[Times photo: Bob Moreland]
Left to right: Louis Armstrong, and Trummy Young of the All-Stars appearing at the Manhattan Casino on March 3, 1957.
Here is a partial list of musicians credited with playing on 22nd Street S, usually at the Manhattan Casino from the 1920s through the 1960s. Their names were collected from newspaper files, promoters' records and recollections from longtime residents.
Listen to audio of local musician Alvin Burns talking about playing at the Manhattan Casino.
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A.C. Jones and the Atomic Aces -- A regional rhythm-and-blues band during the 1960s. A.C. Jones played a distinctive, decorative white guitar.
Louis Armstrong -- Daniel Louis Armstrong, a trumpet genius, is considered by many to be not only the most influential jazz musician of the 20th century, but perhaps the most influential American musician regardless of genre. Hear: Stardust
LaVerne Baker -- She is considered a pioneer in the fusion of rhythm and blues and and rock n' roll during the 1950s.
Count Basie -- A pianist and later a bandleader, he became one of the more widely known figures in jazz and swing. He led a big band from 1935 virtually until his 1984 death in Hollywood, Fla. Hear: One O'Clock Jump
Bobby (Blue) Bland -- This blues singer, like his friend B.B. King, came from a Beale Street musical background. He is known for a string of big, 1960s' rhythm-and-blues hits, including the standard, Turn on Your Love Light. Hear: Farther Up The Road
Charles Brown -- A classical pianist with a chemistry degree, the mellow-voiced Brown had a string of rhythm-and-blues hits in the late 1940s and early '50s. His appeal leaped generations; he toured with Bonnie Raitt in the late 1980s-early '90s. Hear: Black Nite
Professor Alex Bradford -- A composer, vocalist and pianist, Bradford is considered to be among the top gospel artists of the post-World War II era.
Tiny Bradshaw -- He was a college psychology major who chose music as a career, first making a name in the 1930s swing era and later moving to rhythm and blues. He led bands, sang, played the piano and drummed. Hear: The Train Kept A-Rollin'
James Brown -- A huge figure in R&B and rock, the Godfather of Soul was an exciting, perpetual-motion screamer on stage. Brown began his career with The Flames, which melded into James Brown and the Famous Flames. His monumental '60s hits included Out of Sight, Papa's Got a Brand New Bag and I Got You (I Feel Good). Hear: I Got You (I Feel Good)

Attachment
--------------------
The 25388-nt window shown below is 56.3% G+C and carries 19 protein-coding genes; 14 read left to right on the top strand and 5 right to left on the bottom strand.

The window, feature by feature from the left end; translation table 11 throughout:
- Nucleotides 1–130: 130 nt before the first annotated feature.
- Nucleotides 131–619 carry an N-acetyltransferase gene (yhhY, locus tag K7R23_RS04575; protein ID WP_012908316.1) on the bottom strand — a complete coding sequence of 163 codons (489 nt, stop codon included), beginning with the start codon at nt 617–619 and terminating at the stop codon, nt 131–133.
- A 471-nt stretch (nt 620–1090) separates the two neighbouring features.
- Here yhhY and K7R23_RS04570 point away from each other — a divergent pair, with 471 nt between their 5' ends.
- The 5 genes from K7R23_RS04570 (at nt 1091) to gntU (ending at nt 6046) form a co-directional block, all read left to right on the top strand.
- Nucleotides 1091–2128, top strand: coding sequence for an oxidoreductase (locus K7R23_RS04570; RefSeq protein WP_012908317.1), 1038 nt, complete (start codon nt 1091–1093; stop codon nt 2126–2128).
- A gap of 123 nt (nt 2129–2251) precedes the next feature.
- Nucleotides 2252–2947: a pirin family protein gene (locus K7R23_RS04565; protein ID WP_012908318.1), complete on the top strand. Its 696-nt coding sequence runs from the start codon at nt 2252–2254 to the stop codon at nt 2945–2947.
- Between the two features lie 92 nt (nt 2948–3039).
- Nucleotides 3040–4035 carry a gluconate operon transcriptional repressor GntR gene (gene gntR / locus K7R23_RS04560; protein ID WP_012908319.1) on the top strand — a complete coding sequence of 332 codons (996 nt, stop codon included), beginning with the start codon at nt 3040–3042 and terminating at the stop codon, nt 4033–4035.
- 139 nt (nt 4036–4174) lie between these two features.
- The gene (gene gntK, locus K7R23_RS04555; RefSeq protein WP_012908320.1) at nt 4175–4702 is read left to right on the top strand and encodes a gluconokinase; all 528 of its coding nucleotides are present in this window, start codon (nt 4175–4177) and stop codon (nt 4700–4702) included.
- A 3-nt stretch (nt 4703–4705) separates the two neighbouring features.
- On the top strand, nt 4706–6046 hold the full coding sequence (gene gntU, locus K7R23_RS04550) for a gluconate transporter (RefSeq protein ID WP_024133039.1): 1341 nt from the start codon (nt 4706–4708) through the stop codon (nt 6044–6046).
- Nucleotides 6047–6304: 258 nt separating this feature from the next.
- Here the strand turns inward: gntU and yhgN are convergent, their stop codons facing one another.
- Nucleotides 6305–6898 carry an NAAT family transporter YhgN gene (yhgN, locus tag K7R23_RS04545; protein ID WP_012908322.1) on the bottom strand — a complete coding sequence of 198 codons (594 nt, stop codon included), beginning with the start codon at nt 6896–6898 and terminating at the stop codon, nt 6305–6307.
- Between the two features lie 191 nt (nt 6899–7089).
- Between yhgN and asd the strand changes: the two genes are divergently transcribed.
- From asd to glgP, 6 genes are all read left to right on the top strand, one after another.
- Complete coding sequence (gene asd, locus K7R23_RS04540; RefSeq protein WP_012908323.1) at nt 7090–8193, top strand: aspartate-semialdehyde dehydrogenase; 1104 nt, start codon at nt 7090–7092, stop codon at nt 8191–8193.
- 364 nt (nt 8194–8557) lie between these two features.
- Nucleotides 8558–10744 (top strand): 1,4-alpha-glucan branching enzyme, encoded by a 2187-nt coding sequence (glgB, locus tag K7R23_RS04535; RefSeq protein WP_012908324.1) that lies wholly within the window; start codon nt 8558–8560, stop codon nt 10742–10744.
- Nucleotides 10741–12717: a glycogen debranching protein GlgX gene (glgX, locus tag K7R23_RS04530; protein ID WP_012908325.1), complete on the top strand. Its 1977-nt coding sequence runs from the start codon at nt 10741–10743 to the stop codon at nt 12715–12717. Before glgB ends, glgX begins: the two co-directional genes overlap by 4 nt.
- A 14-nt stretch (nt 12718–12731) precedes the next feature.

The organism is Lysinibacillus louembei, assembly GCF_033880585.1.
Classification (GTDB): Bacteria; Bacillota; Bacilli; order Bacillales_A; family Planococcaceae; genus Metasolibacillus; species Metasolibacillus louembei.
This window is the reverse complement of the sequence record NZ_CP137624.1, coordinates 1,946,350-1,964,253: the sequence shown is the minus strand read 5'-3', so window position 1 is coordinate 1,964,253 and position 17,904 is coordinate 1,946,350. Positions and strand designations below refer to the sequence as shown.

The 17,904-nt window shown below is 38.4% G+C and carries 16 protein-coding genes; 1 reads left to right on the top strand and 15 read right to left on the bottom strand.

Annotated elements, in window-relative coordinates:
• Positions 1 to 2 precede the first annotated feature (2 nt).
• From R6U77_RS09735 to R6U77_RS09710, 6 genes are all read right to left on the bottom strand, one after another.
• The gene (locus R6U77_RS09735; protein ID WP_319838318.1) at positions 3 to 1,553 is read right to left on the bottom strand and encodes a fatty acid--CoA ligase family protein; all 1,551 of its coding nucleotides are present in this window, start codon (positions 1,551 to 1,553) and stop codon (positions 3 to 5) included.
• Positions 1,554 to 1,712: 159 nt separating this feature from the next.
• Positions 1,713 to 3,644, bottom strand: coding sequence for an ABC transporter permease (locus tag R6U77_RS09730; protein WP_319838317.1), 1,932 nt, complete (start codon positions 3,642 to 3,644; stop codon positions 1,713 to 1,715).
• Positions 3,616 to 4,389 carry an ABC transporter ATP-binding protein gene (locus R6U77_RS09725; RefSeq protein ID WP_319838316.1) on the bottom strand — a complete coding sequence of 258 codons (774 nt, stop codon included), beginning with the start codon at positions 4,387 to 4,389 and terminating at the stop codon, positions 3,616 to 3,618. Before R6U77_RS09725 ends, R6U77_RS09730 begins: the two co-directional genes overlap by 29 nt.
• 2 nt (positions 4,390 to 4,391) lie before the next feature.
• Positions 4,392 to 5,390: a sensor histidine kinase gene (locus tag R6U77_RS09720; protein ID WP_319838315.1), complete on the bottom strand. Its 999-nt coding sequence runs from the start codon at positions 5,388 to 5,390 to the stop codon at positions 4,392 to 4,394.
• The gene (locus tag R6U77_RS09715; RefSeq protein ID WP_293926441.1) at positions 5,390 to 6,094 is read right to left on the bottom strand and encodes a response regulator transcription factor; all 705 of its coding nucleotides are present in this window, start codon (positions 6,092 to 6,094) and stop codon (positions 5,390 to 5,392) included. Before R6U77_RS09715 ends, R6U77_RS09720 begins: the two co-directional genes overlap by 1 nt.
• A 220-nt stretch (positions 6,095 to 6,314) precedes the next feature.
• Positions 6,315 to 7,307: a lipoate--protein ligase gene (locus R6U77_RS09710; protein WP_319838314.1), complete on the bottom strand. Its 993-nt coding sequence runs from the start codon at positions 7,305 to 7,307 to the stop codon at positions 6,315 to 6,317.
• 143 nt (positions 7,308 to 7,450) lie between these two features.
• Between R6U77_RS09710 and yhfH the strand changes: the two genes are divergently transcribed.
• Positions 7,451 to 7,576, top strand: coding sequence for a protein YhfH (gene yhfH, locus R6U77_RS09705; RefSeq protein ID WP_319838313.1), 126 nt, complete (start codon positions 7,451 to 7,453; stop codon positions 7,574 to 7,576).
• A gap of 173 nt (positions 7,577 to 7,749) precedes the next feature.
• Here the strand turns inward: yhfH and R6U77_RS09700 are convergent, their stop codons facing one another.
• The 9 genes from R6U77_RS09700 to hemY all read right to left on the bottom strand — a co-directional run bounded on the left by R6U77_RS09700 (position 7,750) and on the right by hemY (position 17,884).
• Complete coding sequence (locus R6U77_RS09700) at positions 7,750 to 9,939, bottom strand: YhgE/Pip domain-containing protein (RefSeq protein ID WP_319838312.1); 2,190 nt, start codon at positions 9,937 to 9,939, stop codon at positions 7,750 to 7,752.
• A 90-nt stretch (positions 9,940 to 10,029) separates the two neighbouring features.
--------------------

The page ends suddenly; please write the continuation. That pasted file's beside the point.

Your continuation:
Cab Calloway -- A widely known entertainer and singer by the early 1930s, he attended law school but quit for the love of show business. His first big hit was Minnie the Moocher, a staple in his regular Cotton Club gig in Harlem. Calloway also appeared in several movies.
Ray Charles -- The author of a song called St. Pete Florida Blues, Charles first studied music at the St. Augustine School for the Deaf and Blind. Glaucoma took his sight at age 6. His highly recognizable vocal style is a mix of rock, rhythm and blues, country and gospel. What'd I Say was his first Top 10 hit. Hear: St. Pete Florida Blues
Savannah Churchill -- A Creole born in Louisiana and raised in Brooklyn, the sweet-voiced singer was considered a star in the late 1940s when she toured the nation. She had several hit records and appeared in a few movies.
Fess Clark -- A barber in St. Petersburg during the day, he played the piano at night at various venues, including the midnight show at the old La Plaza Theater downtown. St. Louis Blues was one of his favorite songs.
Rev. James Cleveland -- An influential gospel composer and director, he recorded a version of Ray Charles's Hallelujah I Love Her So that fused spiritual music with rhythm and blues.
Dorothy Love Coates -- A passionate gospel singer whose songs often carried a more than a hint of blues, Coates also made a point to publicly oppose segregation during the volatile 1950s and early '60s. Hear: 99 1/2 Won't Do
Sam Cooke -- One of eight sons of a preacher, Cooke began as a gospel singer. Twisting the Night Away was one of his hits. A charter member of the Rock and Roll Hall of Fame, he came to the Manhattan with a gospel group, the Soul Stirrers.
George Cooper -- He formed St. Petersburg's first big, African-American band, the George Cooper Orchestra. He led the Manhattan's house band from World War II until 1968. Ray Charles sat in with the group in the late 1940s.
Buster Cooper -- George Cooper's cousin, this St. Petersburg native and Gibbs High graduate became a world-renowned jazz trombonist, playing most notably with Duke Ellington and Lionel Hampton. He played in the house band at the Apollo Theater in Harlem and formed the Cooper Brothers Band with his brother Steve playing the upright bass. Buster Cooper still plays regularly at the Garden Restaurant downtown.